By Woody LaBounty
Adah Bakalinsky in her wonderful book Stairway Walks in San Francisco describes Mark Daniels' staircase in Forest Hill as "by far the most elegant in San Francisco" and how it sets her imagination loose:
"The stairs themselves--18 1/2 feet wide, with balustrades, columns, and patterns of stones repeating into the distance--lend a dreamlike, rococo quality to the setting. Think of Alain Resnais' film, Last Year at Marienbad, and how easily the Pacheco Stairway could fit the surroundings of Marienbad." 1
Bakalinsky's invocation of a modernist film isn't so strange. Forest Hill has always been a place for imagination. Its creators, the firm of Newell-Murdoch, promised "a country home within the city", and to fulfill this vision imposed a number of restrictions on potential residents and their homes. In Forest Hill, the well-off house-hunter of 1913 could live with:
"No flats, apartments, double houses or business dwellings...
"All houses to be built at least 15 feet back from street and at least two feet from each side line.
"No fences or walls higher than four feet within 15 feet of street line."
"No Japanese, Chinese or Negros." 2
The last "benefit" was typical of residence parks. Ingleside Terraces and St. Francis Wood had similar housing covenants. Sadly, such racism was such a part of the past that even outside the residence parks San Francisco neighborhood groups fought for decades with realtors who showed homes to nonwhites. 3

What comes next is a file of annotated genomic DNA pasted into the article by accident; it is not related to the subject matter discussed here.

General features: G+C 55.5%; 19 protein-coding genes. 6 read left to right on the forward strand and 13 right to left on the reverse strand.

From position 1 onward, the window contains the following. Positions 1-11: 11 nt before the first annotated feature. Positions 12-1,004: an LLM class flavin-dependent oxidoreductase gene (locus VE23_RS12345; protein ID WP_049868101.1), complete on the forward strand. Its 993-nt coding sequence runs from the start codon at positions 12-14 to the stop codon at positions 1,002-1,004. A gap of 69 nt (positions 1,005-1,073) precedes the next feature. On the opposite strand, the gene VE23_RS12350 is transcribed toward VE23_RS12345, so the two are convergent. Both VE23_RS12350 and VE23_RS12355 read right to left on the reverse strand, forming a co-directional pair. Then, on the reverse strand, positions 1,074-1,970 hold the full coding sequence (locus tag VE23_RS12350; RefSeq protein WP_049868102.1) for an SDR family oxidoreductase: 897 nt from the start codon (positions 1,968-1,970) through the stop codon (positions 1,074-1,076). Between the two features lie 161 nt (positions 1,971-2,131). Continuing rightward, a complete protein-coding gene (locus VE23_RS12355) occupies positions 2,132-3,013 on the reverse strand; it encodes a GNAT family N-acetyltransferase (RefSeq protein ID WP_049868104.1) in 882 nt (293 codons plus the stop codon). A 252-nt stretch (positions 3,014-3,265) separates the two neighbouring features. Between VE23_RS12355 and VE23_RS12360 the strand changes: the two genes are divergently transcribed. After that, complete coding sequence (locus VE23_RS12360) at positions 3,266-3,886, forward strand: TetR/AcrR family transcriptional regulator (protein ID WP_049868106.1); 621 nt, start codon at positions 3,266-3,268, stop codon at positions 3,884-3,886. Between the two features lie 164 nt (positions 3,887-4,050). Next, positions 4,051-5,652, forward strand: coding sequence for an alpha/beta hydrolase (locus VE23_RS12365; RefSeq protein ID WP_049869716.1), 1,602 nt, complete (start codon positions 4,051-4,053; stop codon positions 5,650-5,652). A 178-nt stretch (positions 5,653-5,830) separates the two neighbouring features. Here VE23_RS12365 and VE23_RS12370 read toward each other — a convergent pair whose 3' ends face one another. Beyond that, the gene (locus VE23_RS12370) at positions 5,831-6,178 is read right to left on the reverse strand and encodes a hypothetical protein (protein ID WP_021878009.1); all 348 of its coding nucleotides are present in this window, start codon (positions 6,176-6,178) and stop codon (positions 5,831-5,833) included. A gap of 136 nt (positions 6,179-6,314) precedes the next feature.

Despite heavily promoting the development's "natural park" setting, Newell-Murdoch obviously felt Nature's wonders needed some help, as the surviving concrete urns, benches, stairways and banisters testify. Most of the forest's trees never had a chance to shade the new homes. While any lane in Forest Hill is far more arbored than your typical city street, early photos and newsreels of the 1912 landscaping work show a majority of the trees being cut down. As an additional irony the forest was not natural for the area at all. Adolph Sutro had planted every tree on the land in the 1880s. 4
But one can't deny the beauty that survives. The curving, dipping, hill-circling streets feel like back-country roads littered with Grecian ruins. The homes pretend to be English hunting lodges, Dutch cottages, and French palaces with pillared marble porticos.
Architect David Coleman designed the first completed home in Forest Hill at 266 Pacheco Street. Built for William Murdoch, Jr. himself, it doesn't look to have changed a bit in the past 89 years. Across the street the imposing home built for J.S. Malloch at 225 Pacheco has obviously undergone a few renovations. These first few residences reflect the idea Newell-Murdoch obviously had in mind: elegant, formal homes for well-off white families who could stroll out and see an elegant, formal landscape.
When sales slowed, and the developers signed the management of Forest Hill over to the residents, imagination didn't die out. The Lang Realty Company filled in the empty lots and used gimmicks such as the "Studio House of Stone" at 400 Castenda Avenue. The company claimed that the unusual house attracted thousands who were "enthusiastic in their praise of the quaint, medieval atmosphere that pervades every room." 5 The Stone House, built in 1927, looks just as medieval and stoney today.